Community Support Worker Certificate

This program will prepare you to work in a variety of roles with children and adults with mental and/or physical disabilities. As a graduate, you will be prepared for employment in community support roles, such as group homes for people with mental and/or physical disabilities, and in various special education settings. You can also tailor your studies to become a special education assistant where you would work under the supervision of classroom teachers and perform such duties as coaching in basic subjects, preparing specialized teaching materials, and meeting students’ special physical needs, as well as maintaining progress records.

Once you have earned your Community Support Worker certificate, you can apply to earn a Social Services diploma entering at the second year, which will then qualify you for employment in program management and administration.

What type of career can I expect?

Typical jobs for which diploma graduates are qualified include the following: community service worker, teacher aide, and residential service worker. Many students find jobs through their fieldwork placements, which are carefully selected for employment potential. However, completion of the program does not guarantee that you will find the job of your choice immediately upon graduation. 

Extended Studies Certificate - First Nations Option

Recognizing that UFV is on Sto’:lo territory, this program honors the Sto’:lo people and an Aboriginal world view. 

Similarly, there is an increasing number of people working in the social services and related fields who are seeking additional training in order to become more effective with their client groups.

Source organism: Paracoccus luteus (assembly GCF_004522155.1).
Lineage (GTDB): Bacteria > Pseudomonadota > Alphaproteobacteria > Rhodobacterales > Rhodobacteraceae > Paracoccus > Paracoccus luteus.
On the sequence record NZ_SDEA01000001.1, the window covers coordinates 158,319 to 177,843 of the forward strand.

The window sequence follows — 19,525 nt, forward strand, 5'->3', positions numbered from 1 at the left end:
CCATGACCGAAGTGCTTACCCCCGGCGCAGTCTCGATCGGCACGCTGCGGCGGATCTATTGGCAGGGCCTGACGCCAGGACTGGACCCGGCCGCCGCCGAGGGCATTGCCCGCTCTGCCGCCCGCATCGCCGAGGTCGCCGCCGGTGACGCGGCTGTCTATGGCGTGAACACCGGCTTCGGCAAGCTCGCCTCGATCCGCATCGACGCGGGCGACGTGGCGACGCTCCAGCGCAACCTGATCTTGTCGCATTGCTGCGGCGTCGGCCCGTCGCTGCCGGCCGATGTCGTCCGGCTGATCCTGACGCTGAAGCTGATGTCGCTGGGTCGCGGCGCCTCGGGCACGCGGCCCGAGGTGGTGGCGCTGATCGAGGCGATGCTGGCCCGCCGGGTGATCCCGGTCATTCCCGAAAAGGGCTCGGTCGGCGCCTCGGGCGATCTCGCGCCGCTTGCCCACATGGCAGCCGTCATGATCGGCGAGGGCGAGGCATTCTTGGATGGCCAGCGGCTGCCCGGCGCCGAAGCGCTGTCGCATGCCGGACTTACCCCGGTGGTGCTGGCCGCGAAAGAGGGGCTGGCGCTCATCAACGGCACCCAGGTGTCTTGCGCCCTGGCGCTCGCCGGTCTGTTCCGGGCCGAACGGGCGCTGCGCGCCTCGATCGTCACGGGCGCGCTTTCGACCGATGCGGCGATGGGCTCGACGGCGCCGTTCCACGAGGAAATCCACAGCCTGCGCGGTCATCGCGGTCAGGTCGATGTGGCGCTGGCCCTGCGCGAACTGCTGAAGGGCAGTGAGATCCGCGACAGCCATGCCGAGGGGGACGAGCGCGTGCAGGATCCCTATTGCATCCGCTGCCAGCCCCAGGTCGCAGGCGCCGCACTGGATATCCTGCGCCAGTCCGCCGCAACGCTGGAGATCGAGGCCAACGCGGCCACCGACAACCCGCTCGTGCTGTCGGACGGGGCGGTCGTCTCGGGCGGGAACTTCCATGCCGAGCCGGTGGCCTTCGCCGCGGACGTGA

This extended studies certificate will be of interest to people who already have a recognized diploma or degree in a relevant field. 

The four courses in the program may be used as part of another credential (eg. BA Arts, BSW, Social Services Diploma, Social Services Diploma - First Nations Option, BA Adult Education and Bachelor of General Studies), or taken as an extended studies certificate after completing another credential.

This program is not directly employment-related, but would be of interest to those already possessing a human service or relevant credential who wish to work directly with an Aboriginal group.

Aboriginal Culture and Language Support Diploma

The Aboriginal Culture and Language Support diploma program is focused on providing the knowledge, skills, and perspectives required for employment as an Aboriginal support worker. As an ACLS worker, your unique understanding of and sensitivity to the values, beliefs, and needs of the students' Aboriginal community, as well as the needs of the education system, will make you a valuable asset to the schools in which you work.There are approximately 5,000 Aboriginal students in Kindergarten – grade 12 in the eastern Fraser Valley region, and all of them would benefit from the involvement of an ACLS graduate. British Columbia educators recognize the contribution that Aboriginal support workers make in assisting Aboriginal students to achieve greater academic success and

This two-year program is culturally relevant and responsive to the needs of the Aboriginal community. It is designed to meet the requirements of individuals currently employed or seeking employment in K-12 Aboriginal education, both in public and First Nation-operated band schools as Aboriginal support workers.